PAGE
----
Male Sprague-Dawley rats (120–150g) were obtained from Chengdu Dashuo Experimental Animal Co., Ltd. All rats were raised in a standard environment (temperature, 25°C ± 1°C; humidity, 55% ± 5%; photoperiod, 12:12 hours). After adapting for 1 week, rats were randomly assigned into seven groups (n = 7 per group): (1) control; (2) AS-IV (100 mg/kg); (3) PM2.5 (7.5 mg/kg); (4) AS-IV 50 (AS-IV 50 mg/kg + PM2.5 7.5 mg/kg); (5) AS-IV 100 (AS-IV 100 mg/kg + PM2.5 7.5 mg/kg); (6) 3-MA (3-MA 15 mg/kg + PM2.5 7.5 mg/kg); (7) AS-IV 100 + 3-MA (AS-IV 100 mg/kg + 3-MA 15 mg/kg + PM2.5 7.5 mg/kg). Before PM2.5 administration, all groups were treated by intraperitoneal injection with AS-IV (dissolved in normal saline containing 0.1% dimethyl sulfoxide [DMSO]) once a day for 3 days consecutively, except for the control and PM2.5 groups. The AS-IV 100 + 3-MA group was first intraperitoneally injected with AS-IV (100 mg/kg), and 3-MA (15 mg/kg) was intraperitoneally injected 1 hour later once a day for 3 days consecutively.32 The control and AS-IV groups were administered an equivalent volume of sterile saline containing 1% DMSO by the same method. The rat model of lung injury induced by PM2.5 was established in accordance with previous literature.23,31,33 All groups except the control and AS-IV groups received an intratracheal injection of PM2.5 dust suspension (7.5 mg/kg dissolved in a certain volume of saline according to the animal’s weight). Intratracheal instillation of PM2.5 suspension was repeated after 24 hours. The control and AS-IV groups received the same volume of saline. All rats were anesthetized and sacrificed with 0.4% pentobarbital after PM2.5 instillation for 12 hours.

Bronchoalveolar Lavage Fluid (BALF) Acquisition

The whole left lung was for BALF collection. BALF was gathered via three intratracheal injections of 2 mL sterile saline. BALF was centrifuged at 5000 r/minute for 10 minutes at 4°C. The cell-free supernatant was maintained and stored at −80°C for cytokine detection.

Lung Wet Weight to Dry Weight (W/D) Ratio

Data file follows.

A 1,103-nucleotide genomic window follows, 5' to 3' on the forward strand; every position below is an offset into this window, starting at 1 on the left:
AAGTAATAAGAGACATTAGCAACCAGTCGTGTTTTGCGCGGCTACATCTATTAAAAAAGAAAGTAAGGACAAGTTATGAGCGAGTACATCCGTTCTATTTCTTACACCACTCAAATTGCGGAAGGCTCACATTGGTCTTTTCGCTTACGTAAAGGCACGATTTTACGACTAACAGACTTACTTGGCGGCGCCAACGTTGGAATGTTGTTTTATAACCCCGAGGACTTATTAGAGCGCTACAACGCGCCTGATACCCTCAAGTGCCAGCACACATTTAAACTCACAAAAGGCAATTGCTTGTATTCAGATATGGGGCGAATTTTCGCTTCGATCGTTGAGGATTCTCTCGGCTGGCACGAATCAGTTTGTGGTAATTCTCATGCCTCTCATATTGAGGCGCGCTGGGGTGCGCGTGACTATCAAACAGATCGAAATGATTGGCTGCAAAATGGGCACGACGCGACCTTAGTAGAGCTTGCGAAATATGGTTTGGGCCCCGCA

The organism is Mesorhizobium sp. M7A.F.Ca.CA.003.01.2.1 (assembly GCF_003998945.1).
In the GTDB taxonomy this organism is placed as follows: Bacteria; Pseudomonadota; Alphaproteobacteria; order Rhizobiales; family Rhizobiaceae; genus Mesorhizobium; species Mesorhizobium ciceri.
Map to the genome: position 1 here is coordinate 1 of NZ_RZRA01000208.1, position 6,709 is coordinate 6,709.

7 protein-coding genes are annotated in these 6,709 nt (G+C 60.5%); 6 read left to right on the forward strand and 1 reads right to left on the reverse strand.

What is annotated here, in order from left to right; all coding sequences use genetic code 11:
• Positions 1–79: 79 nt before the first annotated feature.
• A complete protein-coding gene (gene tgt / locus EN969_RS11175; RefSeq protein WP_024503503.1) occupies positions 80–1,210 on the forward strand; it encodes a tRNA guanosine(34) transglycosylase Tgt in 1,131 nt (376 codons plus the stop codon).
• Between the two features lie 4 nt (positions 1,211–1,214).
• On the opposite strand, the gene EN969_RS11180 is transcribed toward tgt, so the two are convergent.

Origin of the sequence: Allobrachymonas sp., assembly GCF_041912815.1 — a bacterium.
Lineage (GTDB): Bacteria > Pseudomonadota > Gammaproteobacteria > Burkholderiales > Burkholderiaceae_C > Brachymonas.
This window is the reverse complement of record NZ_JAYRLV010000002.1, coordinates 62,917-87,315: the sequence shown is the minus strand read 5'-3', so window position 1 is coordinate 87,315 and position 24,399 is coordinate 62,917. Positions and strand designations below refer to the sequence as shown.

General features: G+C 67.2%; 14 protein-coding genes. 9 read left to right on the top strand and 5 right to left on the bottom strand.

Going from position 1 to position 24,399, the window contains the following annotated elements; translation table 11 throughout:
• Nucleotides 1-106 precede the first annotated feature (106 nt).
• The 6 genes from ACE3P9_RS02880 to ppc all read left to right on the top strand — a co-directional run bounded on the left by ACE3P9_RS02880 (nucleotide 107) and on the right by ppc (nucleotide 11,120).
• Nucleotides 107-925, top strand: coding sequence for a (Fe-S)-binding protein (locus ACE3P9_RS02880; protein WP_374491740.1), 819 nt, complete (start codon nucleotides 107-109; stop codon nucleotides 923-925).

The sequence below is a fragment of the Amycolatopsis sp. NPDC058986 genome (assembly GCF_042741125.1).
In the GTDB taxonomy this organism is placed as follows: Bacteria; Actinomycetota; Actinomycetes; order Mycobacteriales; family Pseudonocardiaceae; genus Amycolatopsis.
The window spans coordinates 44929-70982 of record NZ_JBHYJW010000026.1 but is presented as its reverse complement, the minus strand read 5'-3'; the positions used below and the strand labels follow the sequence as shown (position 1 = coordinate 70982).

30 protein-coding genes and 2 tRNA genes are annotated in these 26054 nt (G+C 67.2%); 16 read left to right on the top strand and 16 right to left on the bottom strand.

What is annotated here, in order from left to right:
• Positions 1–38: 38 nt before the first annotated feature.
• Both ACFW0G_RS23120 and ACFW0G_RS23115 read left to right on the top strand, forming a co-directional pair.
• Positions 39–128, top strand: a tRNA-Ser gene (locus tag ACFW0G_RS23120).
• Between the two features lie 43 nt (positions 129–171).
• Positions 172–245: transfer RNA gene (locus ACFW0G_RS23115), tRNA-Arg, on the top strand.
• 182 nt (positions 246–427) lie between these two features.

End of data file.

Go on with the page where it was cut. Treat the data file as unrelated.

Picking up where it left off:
After rats were sacrificed, the inferior lobe of the right lung was excised and weighed for wet weight. Then, lung tissue was placed in an incubator at 60°C for 48 hours, and dry weight was obtained. The lung W/D ratio was calculated.

Histological Analysis

The superior lobe of the right lung was extracted and immediately fixed in 4% paraformaldehyde for 24 hours, embedded in paraffin, sectioned to 4 μm, and dewaxed. Slices were stained with hematoxylin and eosin (H&E) and observed under an inverted light microscope. The extent of lung tissue damage was assessed using the McGuigan pathology scoring method and was independently scored by two specialized pathologists.34

Cytokines and Oxidative Stress

Tumor necrosis factor-α (TNF-α), interleukin (IL)-6, and C-reactive protein (CRP) in BALF were measured using enzyme-linked immunosorbent assay (ELISA) kits (MultiSciences Biotech, Hangzhou, China). The contents of malondialdehyde (MDA), catalase (CAT), and superoxide dismutase (SOD) in lung tissue homogenates were determined using available assay kits (Jiancheng Bioengineering Institute, Nanjing, China).


Immunofluorescence sections were prepared in the same way as H&E-stained sections. Then, sections were incubated with anti-LC3B monoclonal antibodies prepared according to the manufacturer’s instructions. Secondary antibodies were added to cover the tissue and incubated at room temperature for 50 minutes. Slices were observed using a confocal microscope (C2; Nikon, Tokyo, Japan), and images were acquired. The relative fluorescence intensity of LC3B was analyzed by Image J software.35


p-PI3K, p-Akt, and p-mTOR were analyzed by immunohistochemistry. Paraffin sections were routinely dewaxed and antigenically repaired with 3% hydrogen peroxide to block peroxidase. Sections were incubated with primary antibodies against p-PI3K (1:100), p-Akt (1:250), and p-mTOR (1:100) at 4°C overnight. Subsequently, sections were incubated with HRP-labeled secondary antibodies at room temperature for 1 hour. Sections were stained with 3,3′ -diaminobenzidine (DAB) and counterstained with hematoxylin. Under the microscope, each section was observed, and brow particles were considered to indicate positive results.

Cells Cultures and Treatments